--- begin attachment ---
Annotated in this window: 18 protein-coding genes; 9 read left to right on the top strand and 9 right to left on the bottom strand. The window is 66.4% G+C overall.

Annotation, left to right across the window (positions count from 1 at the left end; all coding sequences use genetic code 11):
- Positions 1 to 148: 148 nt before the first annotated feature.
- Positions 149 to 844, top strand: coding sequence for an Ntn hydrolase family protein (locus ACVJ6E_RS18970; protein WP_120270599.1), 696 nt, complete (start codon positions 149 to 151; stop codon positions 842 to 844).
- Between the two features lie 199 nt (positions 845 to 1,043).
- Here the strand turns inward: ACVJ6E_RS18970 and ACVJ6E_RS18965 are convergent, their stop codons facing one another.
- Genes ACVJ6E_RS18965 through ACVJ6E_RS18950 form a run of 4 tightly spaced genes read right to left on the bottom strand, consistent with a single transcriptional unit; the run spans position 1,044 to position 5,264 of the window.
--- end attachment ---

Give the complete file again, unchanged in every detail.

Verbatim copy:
Annotated in this window: 18 protein-coding genes; 9 read left to right on the top strand and 9 right to left on the bottom strand. The window is 66.4% G+C overall.

Annotation, left to right across the window (positions count from 1 at the left end; all coding sequences use genetic code 11):
- Positions 1 to 148: 148 nt before the first annotated feature.
- Positions 149 to 844, top strand: coding sequence for an Ntn hydrolase family protein (locus ACVJ6E_RS18970; protein WP_120270599.1), 696 nt, complete (start codon positions 149 to 151; stop codon positions 842 to 844).
- Between the two features lie 199 nt (positions 845 to 1,043).
- Here the strand turns inward: ACVJ6E_RS18970 and ACVJ6E_RS18965 are convergent, their stop codons facing one another.
- Genes ACVJ6E_RS18965 through ACVJ6E_RS18950 form a run of 4 tightly spaced genes read right to left on the bottom strand, consistent with a single transcriptional unit; the run spans position 1,044 to position 5,264 of the window.